maori sport

Events In History


Natives' Rugby Tour, 1888-89

  • Natives' Rugby Tour, 1888-89

    The title of 'The Originals' was bestowed on the next New Zealand rugby team to tour Britain, that of 1905-6, but even though it was soon forgotten, the Natives' tour was to have enduring significance for New Zealand rugby and society.

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  • Page 2 – Rugby in 1888

    The rugby played by the Natives was different from the game we know today.

  • Page 3 – Maori and rugby

    In 1872, 'Wirihana' became the first recorded Maori rugby player when he turned out for Wanganui

  • Page 4 – Preparations

    In the absence of any body regulating the game in New Zealand, Eyton was free to promote a tour of Britain as a private venture

  • Page 5 – The 'Noble Maori' arrive

    After playing nine matches in New Zealand and two in Melbourne in the southern winter of 1888 (with only two losses), the Natives set off for Britain by steamer.

  • Page 6 – Daily routines

    Between their first and last matches in Britain, the Natives played on average every 2.3 days.

  • Page 7 – Unsporting behaviour?

    Although hacking and tripping had been banned in the 1870s to make the game safe enough to appeal to gentlemen, rugby remained dangerous.

  • Page 8 – Natives and northerners

    In 1888 the gentlemen who ran the Rugby Union (and the Empire) were based in southern England, and the England test was played in London. Yet the playing strength of the

  • Page 9 – Rugby and society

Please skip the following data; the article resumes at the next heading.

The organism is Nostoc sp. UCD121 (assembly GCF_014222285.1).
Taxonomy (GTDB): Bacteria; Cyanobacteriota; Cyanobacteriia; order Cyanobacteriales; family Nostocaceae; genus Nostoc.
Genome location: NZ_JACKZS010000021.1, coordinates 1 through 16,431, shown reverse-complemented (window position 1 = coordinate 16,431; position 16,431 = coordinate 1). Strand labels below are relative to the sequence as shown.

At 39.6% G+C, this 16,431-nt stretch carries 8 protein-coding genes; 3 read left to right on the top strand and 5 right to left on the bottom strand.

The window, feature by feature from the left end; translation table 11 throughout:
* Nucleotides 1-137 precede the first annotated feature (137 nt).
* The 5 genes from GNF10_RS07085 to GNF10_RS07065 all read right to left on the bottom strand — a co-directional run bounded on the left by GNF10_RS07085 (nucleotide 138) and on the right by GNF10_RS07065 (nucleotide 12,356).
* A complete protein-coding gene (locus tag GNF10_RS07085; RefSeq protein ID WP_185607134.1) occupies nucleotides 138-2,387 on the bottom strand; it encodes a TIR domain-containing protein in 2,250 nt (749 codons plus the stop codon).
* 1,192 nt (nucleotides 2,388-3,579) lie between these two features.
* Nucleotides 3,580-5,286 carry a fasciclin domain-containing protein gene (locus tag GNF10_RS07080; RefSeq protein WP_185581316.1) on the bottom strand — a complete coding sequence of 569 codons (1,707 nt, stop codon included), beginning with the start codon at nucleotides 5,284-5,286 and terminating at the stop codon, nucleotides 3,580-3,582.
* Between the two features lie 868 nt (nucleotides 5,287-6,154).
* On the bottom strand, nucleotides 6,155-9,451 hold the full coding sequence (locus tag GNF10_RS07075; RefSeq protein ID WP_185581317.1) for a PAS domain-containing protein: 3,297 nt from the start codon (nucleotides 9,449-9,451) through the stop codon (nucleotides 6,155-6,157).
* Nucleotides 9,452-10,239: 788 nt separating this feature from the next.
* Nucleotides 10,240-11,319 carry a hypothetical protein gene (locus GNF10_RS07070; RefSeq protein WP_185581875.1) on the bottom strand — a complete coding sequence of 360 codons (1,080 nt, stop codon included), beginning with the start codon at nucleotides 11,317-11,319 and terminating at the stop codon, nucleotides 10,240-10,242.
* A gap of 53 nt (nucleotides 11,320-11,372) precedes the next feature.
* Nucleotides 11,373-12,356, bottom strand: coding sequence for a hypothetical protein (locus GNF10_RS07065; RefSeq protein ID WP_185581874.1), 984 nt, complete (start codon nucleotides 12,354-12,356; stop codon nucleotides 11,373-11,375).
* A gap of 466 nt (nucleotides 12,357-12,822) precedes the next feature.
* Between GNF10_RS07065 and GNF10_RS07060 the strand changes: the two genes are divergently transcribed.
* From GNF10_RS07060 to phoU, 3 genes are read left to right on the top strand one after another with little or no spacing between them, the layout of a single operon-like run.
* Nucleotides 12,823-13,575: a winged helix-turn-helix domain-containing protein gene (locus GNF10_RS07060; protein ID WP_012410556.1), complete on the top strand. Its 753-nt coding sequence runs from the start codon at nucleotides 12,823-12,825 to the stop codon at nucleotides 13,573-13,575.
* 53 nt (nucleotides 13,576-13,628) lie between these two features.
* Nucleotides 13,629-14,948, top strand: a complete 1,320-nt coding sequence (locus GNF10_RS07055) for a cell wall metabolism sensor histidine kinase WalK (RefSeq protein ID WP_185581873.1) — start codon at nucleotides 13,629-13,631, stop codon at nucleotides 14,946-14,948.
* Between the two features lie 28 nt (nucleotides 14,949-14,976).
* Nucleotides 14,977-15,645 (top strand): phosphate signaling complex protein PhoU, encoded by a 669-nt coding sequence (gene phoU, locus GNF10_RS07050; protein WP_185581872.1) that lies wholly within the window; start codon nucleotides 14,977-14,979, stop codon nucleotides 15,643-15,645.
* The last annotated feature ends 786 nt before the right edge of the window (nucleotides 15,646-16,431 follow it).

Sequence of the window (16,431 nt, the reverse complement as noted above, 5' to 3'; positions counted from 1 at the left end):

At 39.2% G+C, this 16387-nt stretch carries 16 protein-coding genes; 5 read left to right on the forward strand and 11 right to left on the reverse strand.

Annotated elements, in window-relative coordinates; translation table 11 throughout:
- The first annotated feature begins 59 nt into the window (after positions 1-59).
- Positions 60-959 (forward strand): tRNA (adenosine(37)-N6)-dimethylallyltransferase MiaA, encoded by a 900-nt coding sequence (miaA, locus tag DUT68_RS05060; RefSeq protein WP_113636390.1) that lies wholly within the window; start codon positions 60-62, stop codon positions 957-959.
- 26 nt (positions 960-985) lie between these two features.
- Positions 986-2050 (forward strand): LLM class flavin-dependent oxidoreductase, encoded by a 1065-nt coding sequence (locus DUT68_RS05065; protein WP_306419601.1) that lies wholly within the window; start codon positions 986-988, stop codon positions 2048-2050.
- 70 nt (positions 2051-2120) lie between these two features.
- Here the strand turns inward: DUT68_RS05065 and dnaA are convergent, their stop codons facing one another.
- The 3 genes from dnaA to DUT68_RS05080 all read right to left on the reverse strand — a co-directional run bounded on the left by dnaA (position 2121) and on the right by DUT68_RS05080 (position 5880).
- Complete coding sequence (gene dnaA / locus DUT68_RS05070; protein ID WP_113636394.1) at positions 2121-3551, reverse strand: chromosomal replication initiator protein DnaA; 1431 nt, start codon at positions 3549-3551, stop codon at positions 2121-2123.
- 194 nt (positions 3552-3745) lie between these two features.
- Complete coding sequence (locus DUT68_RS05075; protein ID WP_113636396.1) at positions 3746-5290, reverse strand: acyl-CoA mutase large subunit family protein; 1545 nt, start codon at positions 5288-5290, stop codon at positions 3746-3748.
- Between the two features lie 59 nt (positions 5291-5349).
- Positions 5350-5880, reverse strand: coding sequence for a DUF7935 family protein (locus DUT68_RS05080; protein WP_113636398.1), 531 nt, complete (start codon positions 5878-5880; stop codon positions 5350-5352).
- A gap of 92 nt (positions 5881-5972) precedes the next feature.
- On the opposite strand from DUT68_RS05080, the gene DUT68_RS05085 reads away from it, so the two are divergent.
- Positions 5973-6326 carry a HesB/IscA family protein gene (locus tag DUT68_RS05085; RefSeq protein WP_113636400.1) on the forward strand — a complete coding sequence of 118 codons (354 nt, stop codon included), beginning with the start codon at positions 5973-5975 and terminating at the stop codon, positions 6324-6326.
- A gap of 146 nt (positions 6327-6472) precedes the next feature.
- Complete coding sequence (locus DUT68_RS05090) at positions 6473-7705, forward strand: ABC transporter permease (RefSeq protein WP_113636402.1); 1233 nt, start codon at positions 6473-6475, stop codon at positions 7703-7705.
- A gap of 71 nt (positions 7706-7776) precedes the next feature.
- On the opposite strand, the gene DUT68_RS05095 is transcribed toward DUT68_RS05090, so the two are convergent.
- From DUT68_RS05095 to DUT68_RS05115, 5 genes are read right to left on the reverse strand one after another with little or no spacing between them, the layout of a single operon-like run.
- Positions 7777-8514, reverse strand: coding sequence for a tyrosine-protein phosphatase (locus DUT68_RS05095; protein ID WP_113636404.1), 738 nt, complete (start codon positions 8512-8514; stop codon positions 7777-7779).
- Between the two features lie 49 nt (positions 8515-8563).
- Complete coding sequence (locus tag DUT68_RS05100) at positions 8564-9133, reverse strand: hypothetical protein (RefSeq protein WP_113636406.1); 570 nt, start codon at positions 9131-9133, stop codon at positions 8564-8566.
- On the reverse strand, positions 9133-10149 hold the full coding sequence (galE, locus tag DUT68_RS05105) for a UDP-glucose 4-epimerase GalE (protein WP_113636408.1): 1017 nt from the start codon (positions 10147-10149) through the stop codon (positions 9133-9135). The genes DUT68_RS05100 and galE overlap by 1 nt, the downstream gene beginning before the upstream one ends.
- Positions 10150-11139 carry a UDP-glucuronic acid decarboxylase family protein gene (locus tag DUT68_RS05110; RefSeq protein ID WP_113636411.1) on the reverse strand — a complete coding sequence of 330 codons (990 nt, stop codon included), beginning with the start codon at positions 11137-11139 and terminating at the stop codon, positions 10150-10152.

What effect did the Natives' tour have on rugby and wider New Zealand society? It showed that New Zealanders could compete on equal terms with representatives of the imperial

  • Page 10 – Matches played

    Games and scores Total (rugby games only): played 107: won 78, drew 6, lost 23 Points for: 772; Points against: 305 In Britain: played 74: W49, D5, L20 Points for: 394; Points

  • Page 11 – Further information

    This web feature was written by David Green and produced by the team. Books

Māori rugby timeline

  • Māori rugby timeline

    This timeline covers some of the key events and major players in the history of Māori rugby. It was compiled to mark the centenary of the first official New Zealand Māori team.

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  • Page 2 – Further information

    Links and books for further reading about Maori rugby

1981 Springbok tour

  • 1981 Springbok tour

    For 56 days in July, August and September 1981, New Zealanders were divided against each other in the largest civil disturbance seen since the 1951 waterfront dispute. The cause of this was the visit of the South African rugby team – the Springboks.

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  • Page 3 - Politics and sportSouth Africa's apartheid policies and attitudes created obvious problems for New Zealand rugby, given the prominence of Māori in the


  • Ellison, Thomas Rangiwahia

    Tom Ellison was captain of NZ's first official rugby team in 1893. He invented the wing forward position and in 1903 wrote one of the game's first coaching manuals.

  • Nēpia, George

    George Nēpia is considered to be one of New Zealand rugby’s finest players. He played all 32 matches for the famous 1924-25 ‘Invincibles’ on their tour of the British Isles, France and Canada.

  • Asher, Albert

    Albert Asher was a dual international rugby union and rugby league player.

  • Asher, Ernest Te Kepa

    Ernie Asher was a prominent Māori rugby league player and sports administrator